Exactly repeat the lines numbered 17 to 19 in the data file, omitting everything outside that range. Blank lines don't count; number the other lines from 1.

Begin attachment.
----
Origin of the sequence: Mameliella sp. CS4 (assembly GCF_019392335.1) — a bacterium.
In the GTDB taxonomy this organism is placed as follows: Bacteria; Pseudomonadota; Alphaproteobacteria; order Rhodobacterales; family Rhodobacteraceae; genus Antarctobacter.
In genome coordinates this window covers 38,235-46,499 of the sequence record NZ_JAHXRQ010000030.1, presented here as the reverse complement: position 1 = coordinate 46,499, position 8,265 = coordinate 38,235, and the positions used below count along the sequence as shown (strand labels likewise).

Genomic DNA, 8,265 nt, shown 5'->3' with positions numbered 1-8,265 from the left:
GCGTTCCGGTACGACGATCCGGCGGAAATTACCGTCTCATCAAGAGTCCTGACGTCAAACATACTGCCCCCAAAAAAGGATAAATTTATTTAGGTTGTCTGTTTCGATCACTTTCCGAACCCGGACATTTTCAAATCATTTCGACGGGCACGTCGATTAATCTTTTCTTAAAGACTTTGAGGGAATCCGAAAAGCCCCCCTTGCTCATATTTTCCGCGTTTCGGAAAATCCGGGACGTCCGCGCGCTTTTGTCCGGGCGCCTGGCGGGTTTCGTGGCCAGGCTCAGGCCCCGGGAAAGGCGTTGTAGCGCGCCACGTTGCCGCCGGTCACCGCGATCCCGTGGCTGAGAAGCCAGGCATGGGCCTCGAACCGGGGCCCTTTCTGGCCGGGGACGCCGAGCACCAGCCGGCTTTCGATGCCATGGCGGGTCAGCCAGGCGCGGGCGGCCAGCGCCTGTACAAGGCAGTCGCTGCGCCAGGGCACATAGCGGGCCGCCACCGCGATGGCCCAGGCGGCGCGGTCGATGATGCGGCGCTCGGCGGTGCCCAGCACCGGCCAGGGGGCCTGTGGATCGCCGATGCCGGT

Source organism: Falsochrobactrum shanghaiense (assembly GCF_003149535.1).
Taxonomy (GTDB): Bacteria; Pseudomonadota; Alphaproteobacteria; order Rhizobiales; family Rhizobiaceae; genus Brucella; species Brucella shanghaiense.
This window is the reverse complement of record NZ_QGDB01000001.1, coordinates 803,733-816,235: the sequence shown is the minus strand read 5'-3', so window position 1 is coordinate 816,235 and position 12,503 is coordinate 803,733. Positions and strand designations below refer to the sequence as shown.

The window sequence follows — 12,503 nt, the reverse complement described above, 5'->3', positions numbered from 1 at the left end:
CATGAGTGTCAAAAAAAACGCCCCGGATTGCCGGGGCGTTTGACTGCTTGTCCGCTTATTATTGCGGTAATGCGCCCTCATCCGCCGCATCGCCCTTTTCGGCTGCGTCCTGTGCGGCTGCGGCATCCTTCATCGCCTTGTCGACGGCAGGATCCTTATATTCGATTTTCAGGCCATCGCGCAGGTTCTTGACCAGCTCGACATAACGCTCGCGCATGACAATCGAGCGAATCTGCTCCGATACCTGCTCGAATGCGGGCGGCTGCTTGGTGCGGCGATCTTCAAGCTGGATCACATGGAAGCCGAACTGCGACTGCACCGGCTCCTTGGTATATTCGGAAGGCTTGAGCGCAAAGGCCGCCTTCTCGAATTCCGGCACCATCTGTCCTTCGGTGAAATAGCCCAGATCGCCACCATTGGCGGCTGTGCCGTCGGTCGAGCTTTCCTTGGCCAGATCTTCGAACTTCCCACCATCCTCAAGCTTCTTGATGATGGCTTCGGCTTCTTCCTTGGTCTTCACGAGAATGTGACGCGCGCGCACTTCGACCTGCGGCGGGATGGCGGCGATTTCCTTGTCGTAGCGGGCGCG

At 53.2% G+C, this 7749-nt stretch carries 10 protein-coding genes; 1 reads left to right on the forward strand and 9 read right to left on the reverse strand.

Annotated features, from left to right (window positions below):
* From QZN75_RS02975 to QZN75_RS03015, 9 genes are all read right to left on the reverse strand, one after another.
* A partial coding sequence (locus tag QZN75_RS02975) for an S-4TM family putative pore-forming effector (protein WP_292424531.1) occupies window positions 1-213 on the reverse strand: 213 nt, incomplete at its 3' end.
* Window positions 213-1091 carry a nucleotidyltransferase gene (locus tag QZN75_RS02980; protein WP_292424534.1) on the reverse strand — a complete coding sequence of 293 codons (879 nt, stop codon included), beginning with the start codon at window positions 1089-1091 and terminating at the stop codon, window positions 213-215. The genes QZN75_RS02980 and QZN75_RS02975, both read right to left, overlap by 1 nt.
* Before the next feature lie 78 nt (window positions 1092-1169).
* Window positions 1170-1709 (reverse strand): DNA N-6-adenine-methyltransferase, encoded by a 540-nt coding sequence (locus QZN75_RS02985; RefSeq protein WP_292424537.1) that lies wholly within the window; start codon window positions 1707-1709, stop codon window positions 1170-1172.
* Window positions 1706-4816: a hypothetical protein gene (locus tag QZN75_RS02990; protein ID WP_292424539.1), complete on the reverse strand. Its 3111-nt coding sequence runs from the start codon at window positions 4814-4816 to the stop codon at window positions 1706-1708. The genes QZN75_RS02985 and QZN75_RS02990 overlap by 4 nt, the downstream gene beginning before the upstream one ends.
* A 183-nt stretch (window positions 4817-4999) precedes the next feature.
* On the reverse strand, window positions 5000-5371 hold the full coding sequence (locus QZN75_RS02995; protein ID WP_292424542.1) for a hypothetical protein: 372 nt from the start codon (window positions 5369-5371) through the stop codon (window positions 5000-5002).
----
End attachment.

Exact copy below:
* Window positions 1170-1709 (reverse strand): DNA N-6-adenine-methyltransferase, encoded by a 540-nt coding sequence (locus QZN75_RS02985; RefSeq protein WP_292424537.1) that lies wholly within the window; start codon window positions 1707-1709, stop codon window positions 1170-1172.
* Window positions 1706-4816: a hypothetical protein gene (locus tag QZN75_RS02990; protein ID WP_292424539.1), complete on the reverse strand. Its 3111-nt coding sequence runs from the start codon at window positions 4814-4816 to the stop codon at window positions 1706-1708. The genes QZN75_RS02985 and QZN75_RS02990 overlap by 4 nt, the downstream gene beginning before the upstream one ends.
* A 183-nt stretch (window positions 4817-4999) precedes the next feature.